The individual receives compensation for work or service performed under a contract on a commission or per job or competitive bid basis and not on any other basis.
Donald Floerchinger, the applicant, was the owner/operator of a Kenworth semi-tractor. He began hauling freight for Nestle Transportation Company in September of 1995. At that time, he signed a "Contractor Operating Agreement" with Nestle agreeing to provide his personal driving services and the exclusive use of his tractor to Nestle. This contract included a stipulation that the applicant perform his services under Nestle's Federal Motor Carrier operating authority, which required him to prominently affix Nestle's name to his tractor. The agreement further provided Nestle with exclusive possession and control of the applicant's tractor during its term, and the applicant was not free to haul freight for any other entity. The agreement was subject to immediate termination by either party, with or without cause, upon receipt by the other party of written notice of termination, either sent through the mail or delivered in person.
The agreement contemplated that the applicant would provide his services as an independent contractor who would be "free . . . to determine the means and methods of performance of all transportation services undertaken . . . ." In practice, the applicant was free to refuse to haul loads offered to him; however, when he did so Nestle would place his name at the bottom of the dispatch list, or on occasion offer him shorter, less desirable trips for his next dispatch. Nevertheless, the reasonable inference from the applicant's testimony is that he refused loads for various reasons, and that Nestle regularly offered him trips of sufficient distance to satisfy his economic needs and motivate him to continue his contractual relationship with Nestle.
Nestle paid the applicant 85 cents per mile for all except infrequent short hauls paid on a different basis. The 85 cents per mile was based on the most direct route as calculated by Nestle, leaving the applicant to sustain the loss should he for some reason choose or be required to take a different route. From this 85 cents per mile, the applicant was responsible for his tractor financing payments, fuel, highway use taxes, maintenance and repairs, insurance, meals and lodging, and license fees.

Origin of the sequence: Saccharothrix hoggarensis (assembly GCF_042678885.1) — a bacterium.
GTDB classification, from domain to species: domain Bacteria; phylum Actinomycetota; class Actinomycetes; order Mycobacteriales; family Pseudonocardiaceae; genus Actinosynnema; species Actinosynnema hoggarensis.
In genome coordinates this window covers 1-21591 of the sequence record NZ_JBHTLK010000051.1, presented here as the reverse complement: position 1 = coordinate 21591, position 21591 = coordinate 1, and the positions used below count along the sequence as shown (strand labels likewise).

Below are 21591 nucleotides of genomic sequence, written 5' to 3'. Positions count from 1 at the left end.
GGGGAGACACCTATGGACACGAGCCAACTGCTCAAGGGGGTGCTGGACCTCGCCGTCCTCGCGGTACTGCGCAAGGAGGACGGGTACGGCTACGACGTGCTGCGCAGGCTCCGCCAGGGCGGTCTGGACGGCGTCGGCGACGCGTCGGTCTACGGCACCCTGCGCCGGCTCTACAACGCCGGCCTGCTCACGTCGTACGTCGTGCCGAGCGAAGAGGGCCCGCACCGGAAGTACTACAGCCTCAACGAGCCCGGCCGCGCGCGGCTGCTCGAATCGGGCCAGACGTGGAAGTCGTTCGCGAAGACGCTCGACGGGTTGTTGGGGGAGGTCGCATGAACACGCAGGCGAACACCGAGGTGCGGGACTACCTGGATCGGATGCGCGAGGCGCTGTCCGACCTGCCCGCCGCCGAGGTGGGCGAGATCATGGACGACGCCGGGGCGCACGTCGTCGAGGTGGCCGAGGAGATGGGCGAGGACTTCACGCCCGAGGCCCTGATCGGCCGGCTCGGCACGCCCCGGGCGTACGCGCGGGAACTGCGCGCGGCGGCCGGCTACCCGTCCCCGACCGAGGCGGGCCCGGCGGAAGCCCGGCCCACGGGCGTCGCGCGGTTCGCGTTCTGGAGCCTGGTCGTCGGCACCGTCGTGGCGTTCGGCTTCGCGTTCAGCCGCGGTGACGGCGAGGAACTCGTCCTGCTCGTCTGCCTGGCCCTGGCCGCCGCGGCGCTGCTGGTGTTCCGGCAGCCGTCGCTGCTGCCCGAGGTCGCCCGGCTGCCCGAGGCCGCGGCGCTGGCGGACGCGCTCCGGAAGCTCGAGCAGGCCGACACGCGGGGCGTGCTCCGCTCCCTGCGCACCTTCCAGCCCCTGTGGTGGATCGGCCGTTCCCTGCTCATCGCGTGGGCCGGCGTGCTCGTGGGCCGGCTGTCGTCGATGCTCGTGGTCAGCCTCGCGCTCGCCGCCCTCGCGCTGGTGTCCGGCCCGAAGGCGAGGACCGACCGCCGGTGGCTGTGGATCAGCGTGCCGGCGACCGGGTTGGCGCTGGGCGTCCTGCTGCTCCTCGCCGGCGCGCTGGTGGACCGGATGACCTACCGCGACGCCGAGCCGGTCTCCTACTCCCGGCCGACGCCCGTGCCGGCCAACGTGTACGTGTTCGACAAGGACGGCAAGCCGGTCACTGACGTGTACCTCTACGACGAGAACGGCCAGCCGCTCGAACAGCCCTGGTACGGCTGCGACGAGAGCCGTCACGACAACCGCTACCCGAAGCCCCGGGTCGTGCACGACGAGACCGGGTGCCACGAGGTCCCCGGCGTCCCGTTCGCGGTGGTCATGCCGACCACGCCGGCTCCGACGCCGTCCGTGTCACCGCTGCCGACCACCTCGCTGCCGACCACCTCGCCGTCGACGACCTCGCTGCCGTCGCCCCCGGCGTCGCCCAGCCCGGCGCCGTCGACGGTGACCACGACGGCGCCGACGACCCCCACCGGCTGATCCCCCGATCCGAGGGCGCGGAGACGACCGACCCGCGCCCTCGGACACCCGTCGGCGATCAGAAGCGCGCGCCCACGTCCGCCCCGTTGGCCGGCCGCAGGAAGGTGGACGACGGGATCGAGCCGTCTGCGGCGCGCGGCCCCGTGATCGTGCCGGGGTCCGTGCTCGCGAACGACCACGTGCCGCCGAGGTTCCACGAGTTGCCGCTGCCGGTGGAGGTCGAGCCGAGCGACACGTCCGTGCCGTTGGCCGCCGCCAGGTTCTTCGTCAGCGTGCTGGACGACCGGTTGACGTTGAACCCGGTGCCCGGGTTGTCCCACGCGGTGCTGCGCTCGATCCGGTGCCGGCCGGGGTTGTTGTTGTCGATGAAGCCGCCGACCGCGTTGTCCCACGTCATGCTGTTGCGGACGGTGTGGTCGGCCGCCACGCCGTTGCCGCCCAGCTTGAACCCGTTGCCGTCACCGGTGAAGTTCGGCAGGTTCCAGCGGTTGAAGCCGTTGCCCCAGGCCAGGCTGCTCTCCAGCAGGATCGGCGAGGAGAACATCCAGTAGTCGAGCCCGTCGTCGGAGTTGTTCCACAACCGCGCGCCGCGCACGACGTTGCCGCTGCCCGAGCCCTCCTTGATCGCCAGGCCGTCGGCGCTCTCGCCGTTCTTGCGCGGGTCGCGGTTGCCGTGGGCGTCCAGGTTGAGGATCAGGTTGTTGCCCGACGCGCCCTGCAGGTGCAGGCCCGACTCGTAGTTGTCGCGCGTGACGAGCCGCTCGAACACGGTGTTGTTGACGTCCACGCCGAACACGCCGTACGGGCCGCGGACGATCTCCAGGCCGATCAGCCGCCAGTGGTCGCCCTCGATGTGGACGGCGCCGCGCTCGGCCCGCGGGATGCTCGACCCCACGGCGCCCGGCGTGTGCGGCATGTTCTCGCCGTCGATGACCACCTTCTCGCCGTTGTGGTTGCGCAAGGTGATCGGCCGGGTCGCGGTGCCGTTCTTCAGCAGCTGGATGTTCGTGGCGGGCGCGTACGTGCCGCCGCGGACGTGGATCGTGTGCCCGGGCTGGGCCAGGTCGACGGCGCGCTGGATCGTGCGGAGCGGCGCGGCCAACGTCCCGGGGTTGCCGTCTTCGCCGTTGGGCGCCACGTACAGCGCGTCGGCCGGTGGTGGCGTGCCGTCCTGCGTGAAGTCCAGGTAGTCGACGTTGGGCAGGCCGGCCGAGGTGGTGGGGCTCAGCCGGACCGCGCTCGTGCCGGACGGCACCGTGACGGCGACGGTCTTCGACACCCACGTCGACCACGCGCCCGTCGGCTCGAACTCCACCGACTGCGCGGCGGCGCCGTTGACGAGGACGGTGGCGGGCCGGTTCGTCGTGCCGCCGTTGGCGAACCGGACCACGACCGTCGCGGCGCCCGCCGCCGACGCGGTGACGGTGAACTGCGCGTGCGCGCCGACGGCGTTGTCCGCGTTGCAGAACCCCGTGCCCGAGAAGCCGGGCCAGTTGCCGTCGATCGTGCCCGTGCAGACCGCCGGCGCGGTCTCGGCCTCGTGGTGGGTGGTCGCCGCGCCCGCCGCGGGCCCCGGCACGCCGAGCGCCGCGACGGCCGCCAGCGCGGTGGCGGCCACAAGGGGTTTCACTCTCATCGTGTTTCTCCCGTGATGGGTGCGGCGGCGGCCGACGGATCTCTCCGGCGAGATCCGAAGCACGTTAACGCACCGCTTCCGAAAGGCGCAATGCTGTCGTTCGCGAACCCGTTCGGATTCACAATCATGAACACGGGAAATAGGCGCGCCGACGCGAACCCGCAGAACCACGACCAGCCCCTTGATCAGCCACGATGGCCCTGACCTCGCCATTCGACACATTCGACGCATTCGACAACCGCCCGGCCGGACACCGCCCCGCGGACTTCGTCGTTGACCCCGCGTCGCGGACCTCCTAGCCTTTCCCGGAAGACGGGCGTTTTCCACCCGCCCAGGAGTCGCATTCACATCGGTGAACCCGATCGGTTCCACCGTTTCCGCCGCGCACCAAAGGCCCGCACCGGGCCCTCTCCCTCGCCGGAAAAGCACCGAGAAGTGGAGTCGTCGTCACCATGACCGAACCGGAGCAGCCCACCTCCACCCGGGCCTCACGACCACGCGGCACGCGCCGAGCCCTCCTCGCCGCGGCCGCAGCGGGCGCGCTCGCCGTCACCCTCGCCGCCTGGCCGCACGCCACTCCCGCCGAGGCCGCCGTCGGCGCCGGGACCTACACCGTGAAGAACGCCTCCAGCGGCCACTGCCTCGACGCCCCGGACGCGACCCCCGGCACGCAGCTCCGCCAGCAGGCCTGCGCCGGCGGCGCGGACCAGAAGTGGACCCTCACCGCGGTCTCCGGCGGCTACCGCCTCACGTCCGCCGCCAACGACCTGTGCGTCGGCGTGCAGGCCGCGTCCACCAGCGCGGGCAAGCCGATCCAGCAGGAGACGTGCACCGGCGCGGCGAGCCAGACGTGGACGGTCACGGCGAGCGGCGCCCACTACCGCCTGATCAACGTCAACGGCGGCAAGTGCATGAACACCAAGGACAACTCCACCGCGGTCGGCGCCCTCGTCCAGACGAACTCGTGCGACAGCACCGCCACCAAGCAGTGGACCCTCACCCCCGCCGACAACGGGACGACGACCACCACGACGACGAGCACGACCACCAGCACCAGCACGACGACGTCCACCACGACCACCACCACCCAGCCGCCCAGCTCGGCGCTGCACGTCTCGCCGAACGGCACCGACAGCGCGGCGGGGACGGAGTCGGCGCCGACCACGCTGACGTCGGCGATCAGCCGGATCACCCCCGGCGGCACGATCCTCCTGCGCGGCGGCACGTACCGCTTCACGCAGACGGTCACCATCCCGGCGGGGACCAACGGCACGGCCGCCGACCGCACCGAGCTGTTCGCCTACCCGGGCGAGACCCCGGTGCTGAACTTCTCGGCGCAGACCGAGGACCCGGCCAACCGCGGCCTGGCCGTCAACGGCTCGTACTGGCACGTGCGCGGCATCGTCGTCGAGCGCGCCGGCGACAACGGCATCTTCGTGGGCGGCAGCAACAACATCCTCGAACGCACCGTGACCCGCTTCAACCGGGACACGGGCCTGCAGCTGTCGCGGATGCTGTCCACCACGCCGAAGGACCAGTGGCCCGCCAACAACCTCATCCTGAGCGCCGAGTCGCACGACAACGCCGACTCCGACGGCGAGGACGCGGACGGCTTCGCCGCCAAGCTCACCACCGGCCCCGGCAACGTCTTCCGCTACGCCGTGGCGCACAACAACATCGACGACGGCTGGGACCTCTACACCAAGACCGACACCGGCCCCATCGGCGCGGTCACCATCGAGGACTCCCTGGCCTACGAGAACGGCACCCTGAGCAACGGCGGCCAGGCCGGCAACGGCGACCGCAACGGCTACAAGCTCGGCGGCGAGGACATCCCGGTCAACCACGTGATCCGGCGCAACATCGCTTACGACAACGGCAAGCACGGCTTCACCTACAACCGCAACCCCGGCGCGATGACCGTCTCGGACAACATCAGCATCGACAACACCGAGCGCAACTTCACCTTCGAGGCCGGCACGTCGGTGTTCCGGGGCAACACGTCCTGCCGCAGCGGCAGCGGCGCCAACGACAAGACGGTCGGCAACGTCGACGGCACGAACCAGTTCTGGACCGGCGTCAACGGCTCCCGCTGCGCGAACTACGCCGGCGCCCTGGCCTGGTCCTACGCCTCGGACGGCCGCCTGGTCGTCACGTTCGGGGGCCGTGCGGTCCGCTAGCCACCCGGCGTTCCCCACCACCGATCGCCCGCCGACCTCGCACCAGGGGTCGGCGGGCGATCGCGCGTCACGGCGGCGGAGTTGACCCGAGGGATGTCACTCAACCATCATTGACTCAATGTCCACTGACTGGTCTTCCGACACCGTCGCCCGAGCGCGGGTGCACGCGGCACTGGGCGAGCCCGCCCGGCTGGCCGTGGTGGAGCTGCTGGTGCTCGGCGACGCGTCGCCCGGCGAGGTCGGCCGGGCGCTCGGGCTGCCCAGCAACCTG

One of the requirements that Nestle had to satisfy to demonstrate that the applicant was an independent contractor was that the applicant was compensated for work or services performed under a contract on a commission or per job or competitive bid basis and not on any other basis.
The commission determined that Floerchinger received compensation from Nestle on a per job basis, in accordance with the number of miles the particular hauling job entailed. Each hauling job was independently offered by Nestle and accepted by the applicant, on the basis of compensation which the applicant could accept or reject by accepting or rejecting the load, or by giving unilateral notice of termination of the Contractor Operating Agreement.
The commission found that Requirement Six was satisfied.
Delane Overturf, the applicant, operated a sole proprietorship named DLO Enterprises, through which he performed carpentry work for different customers. One of DLO's customers was Forward Management, a company that managed rental and commercial properties, and also performed construction remodeling, repair, and painting services. On June 7, 2006, the applicant was performing carpentry work on Forward Management's president's (Dan Schmidt's) house, when he fell more than 20 feet off scaffolding and sustained serious injuries. The issue is whether at the time of injury the applicant was performing his services as a covered employee, or as an independent contractor.
One of the requirements that DLO Enterprises had to satisfy to demonstrate that the applicant was an independent contractor was that the applicant was compensated for work or services performed under a contract on a commission or per job or competitive bid basis and not on any other basis.
The commission held that the Overturf was not paid on a commission or a competitive bid basis. The Respondent argued that Overturf was paid on a per job basis, because he charged $25 per hour for each "job" that he did. However, Overturf was not hired for a specific carpentry job; he was hired to do whatever carpentry work the foreman would ask him to do on any particular day. This does not qualify as "per job" compensation.
The commission found that Requirement Six was not satisfied.